Writing with Expresso


I’m always looking for ways to improve my writing.

It’s kind of amazing, considering that I haven’t had a course in English since secondary school  Even there, I only took the courses grudgingly.  Looking back now, I wish that I’d paid more attention or put more enthusiasm into my efforts.

I don’t think I do a bad job – I generally get my its and it’s correct; same with they’re, there, and their.  I try not to leave things hanging or dangling.  I usually do a pre-writing, writing, and proofreading when I do my blogging.  Thankfully, I also have kind readers who’ll fire me off a note or a message on the sly should something still slip though.

I do subscribe to blogs that promise to make you a better writer.  I think I’ve got the blog format down pat – a title to catch attention, a first paragraph or two to set the stage, a body to elaborate on my thoughts, and then a closure with usually a call to action to the reader.  I try to leave the door open for thoughts or suggestions on my premise to encourage interaction should readers wish.

I use the WordPress writing checker to help me make my efforts as good as they possibly can be.  I’m still working to avoid writing in the passive voice but I’m starting this that that may, in fact, be just me.

When I read about “Expresso“, I thought that this was great.  It will make me a better writer and, hopefully, a better blogger.

Expresso is a web app.  You just enter the text you want analysed there and sit back to read the results.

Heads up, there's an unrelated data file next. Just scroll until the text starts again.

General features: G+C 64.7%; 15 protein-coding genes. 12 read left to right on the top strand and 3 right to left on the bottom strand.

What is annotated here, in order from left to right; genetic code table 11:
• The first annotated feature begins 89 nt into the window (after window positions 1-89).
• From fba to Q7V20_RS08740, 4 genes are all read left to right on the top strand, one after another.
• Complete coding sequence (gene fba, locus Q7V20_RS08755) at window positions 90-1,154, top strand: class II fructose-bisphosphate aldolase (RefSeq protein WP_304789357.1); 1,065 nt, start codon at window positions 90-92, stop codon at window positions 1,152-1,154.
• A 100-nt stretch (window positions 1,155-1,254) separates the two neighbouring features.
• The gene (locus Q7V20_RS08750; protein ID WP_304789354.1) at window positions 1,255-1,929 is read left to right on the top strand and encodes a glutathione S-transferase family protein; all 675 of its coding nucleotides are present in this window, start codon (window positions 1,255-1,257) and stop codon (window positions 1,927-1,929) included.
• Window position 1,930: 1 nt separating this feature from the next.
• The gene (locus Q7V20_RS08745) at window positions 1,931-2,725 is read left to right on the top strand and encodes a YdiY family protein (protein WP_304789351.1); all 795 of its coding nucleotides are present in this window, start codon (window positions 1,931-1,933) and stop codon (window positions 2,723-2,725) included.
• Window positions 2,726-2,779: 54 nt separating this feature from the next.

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I sent the above to Expresso and here are the results.  It’s actually, four images that align fairly well below.

Whoa!  (I should do it again – I now have 1 exclamative sentence)

I think I got cheated in my English classes.  I don’t think I’ve ever had an analysis of my writing like this ever.  Usually, it’s just a return of my original writing with lots of red circles and arrows.

The tab that lists the metrics applied against the writing reads like a curriculum document.  There’s a great deal of good information here.  It did indeed bring back a flood of memories about learning.

There’s a great deal to think about as a result of this analysis.  I think I’m going to try this app for a while as I write to see what it can do to make me better.

Would you trust an app like this to help make you better?

The site’s best piece of immediate advice?

Good writing style remains an art, not a science…

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OTR Links 03/04/2014


Posted from Diigo. The rest of my favorite links are here.